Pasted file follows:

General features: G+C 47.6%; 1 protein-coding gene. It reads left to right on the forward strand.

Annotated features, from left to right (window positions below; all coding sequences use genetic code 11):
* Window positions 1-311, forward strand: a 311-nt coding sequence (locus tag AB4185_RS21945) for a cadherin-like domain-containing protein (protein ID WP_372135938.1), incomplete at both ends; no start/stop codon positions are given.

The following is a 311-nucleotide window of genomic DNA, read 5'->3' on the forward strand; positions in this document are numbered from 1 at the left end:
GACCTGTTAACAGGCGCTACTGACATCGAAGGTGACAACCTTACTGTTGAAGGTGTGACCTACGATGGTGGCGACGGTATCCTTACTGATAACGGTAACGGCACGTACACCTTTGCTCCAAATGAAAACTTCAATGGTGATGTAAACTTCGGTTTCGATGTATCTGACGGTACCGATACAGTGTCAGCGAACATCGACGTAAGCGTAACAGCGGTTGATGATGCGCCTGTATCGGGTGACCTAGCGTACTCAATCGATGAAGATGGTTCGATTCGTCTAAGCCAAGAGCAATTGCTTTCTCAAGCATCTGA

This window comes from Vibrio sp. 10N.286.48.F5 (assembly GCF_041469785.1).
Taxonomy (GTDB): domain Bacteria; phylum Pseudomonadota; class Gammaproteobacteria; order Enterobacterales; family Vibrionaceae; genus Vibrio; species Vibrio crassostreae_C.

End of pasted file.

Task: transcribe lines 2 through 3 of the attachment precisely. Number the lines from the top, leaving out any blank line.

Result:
Annotated features, from left to right (window positions below; all coding sequences use genetic code 11):
* Window positions 1-311, forward strand: a 311-nt coding sequence (locus tag AB4185_RS21945) for a cadherin-like domain-containing protein (protein ID WP_372135938.1), incomplete at both ends; no start/stop codon positions are given.